Fundamentally, it’s about feeling safe. A child’s response to the world and those in its immediate environment is determined by the level to which they feel safe and the level to which they are made to feel safe by those whose task it is to make them feel safe – their caregivers. But caregivers are fallible; they are not perfect.
This is part of life – and why there is the expectation, not of perfection, but of being a “good enough” caregiver. It’s about how that caregiver goes about repairing the empathic ruptures created by their inevitable slip-ups. A non-response or an inappropriate response results in mistrust, disillusionment, rage, betrayal, denial.
Psychologist and paediatrician Donald Winnicott is credited with giving us a way to organise this in our minds. If a child’s emotional needs are acknowledged and met, things will be okay. The road is not (and probably should not be) without bumps. An empathic failure is not the same as a denial or rejection of needs, or neglect.
On the national stage, it is President Jacob Zuma’s responsibility to ensure we feel safe. He can’t be considered “good enough” in this caregiver role, having failed dismally in his responses – or non-responses, in many cases. The nation is drowning in the chasm created by such empathic failures. We are continually injured by the president’s disregard, and in response many are spewing forth their narcissistic rage. Zuma has no capacity to hold and contain the pain that still so deep in our society.
Do we, as citizens, have a responsibility? Of course we do. But there are many, young people in particular, who did not have the privilege of feeling held and contained by Madiba as the rest of us did. There are young people who did not have the experience of knowing what things could (and should) be like when the caregiver is warm, responsive, empathic and containing. All they have is the experience of chaos: of a caregiver who is selfish, witholding, and who mocks them and then calls them sick because he is unable to reflect on how, in many ways, all they are doing is responding to a caregiving system that is abusive and neglectful.
Apartheid left us wounded in ways we are still discovering 21 years down the line. This is undeniable. But this does not absolve Zuma of his responsibility for how South African society has been warped in its attempts to emerge from those dark times. How people heal is determined not only by the extent to which they were traumatised but by how their trauma is responded to, and the context in which working through that trauma occurs.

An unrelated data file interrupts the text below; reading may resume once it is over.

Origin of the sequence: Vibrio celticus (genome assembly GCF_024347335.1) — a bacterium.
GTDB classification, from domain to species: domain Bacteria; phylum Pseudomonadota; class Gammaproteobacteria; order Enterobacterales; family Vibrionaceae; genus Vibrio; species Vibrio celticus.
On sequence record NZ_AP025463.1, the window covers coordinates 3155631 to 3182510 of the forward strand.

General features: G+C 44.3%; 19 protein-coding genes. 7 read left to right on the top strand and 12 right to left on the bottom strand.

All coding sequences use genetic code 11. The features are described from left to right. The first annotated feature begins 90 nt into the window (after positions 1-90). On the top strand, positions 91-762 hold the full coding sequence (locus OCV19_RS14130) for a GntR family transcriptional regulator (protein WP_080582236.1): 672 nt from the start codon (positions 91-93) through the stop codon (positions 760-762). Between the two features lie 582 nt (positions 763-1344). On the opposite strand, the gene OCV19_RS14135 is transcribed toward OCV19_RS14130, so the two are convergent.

Zuma’s response, and the context actively created, is far from conducive, and yet he refers to the populace as the sick ones, and blames it on apartheid. Re-establishing a sense of safety – physical safety, emotional safety, political safety, economic safety – is paramount in responding to those who have been traumatised. It’s convenient for Zuma to externalise: to project his failure on to the rest of Africa and blame it for xenophobia.
Well, we’re not sick. We’re angry, we’re sad, we’re scared, anxious, wavering.
The nation is 21 years old, but we have failed desperately to meet our developmental milestones. Without support and strong guidance, South Africa cannot grow into a well-rounded adult, independent and secure. Without a “good enough” caregiver we are in danger of becoming the delinquent, antisocial adult-child who has been so deprived of nurturance that he is unable to acknowledge his own humanity, and consequently that of others.
Winnicott recognises what he called the “antisocial tendency” as emerging from an environment of deep, profound neglect and the denial of emotional needs. Only an all-encompassing, systemic response – something profound – can realign this jagged developmental path. We need and want to grow and develop into an emotionally secure and stable society that can produce future generations uncluttered by our traumatic residue.